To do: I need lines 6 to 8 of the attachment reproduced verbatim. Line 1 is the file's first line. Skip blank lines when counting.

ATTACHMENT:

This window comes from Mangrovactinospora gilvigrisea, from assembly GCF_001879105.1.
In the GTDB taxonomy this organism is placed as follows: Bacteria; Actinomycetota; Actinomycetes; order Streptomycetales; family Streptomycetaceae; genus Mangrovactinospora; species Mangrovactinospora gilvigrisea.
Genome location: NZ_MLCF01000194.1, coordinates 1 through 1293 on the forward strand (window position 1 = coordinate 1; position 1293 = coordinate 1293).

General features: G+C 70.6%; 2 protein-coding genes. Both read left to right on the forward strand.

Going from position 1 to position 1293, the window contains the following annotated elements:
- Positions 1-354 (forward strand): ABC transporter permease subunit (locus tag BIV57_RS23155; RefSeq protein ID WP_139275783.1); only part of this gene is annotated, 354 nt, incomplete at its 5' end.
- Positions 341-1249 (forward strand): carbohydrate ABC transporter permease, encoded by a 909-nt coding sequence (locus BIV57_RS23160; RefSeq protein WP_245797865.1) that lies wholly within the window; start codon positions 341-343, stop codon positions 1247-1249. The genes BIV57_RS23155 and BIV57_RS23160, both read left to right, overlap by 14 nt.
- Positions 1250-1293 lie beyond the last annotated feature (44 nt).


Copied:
- Positions 1-354 (forward strand): ABC transporter permease subunit (locus tag BIV57_RS23155; RefSeq protein ID WP_139275783.1); only part of this gene is annotated, 354 nt, incomplete at its 5' end.
- Positions 341-1249 (forward strand): carbohydrate ABC transporter permease, encoded by a 909-nt coding sequence (locus BIV57_RS23160; RefSeq protein WP_245797865.1) that lies wholly within the window; start codon positions 341-343, stop codon positions 1247-1249. The genes BIV57_RS23155 and BIV57_RS23160, both read left to right, overlap by 14 nt.
- Positions 1250-1293 lie beyond the last annotated feature (44 nt).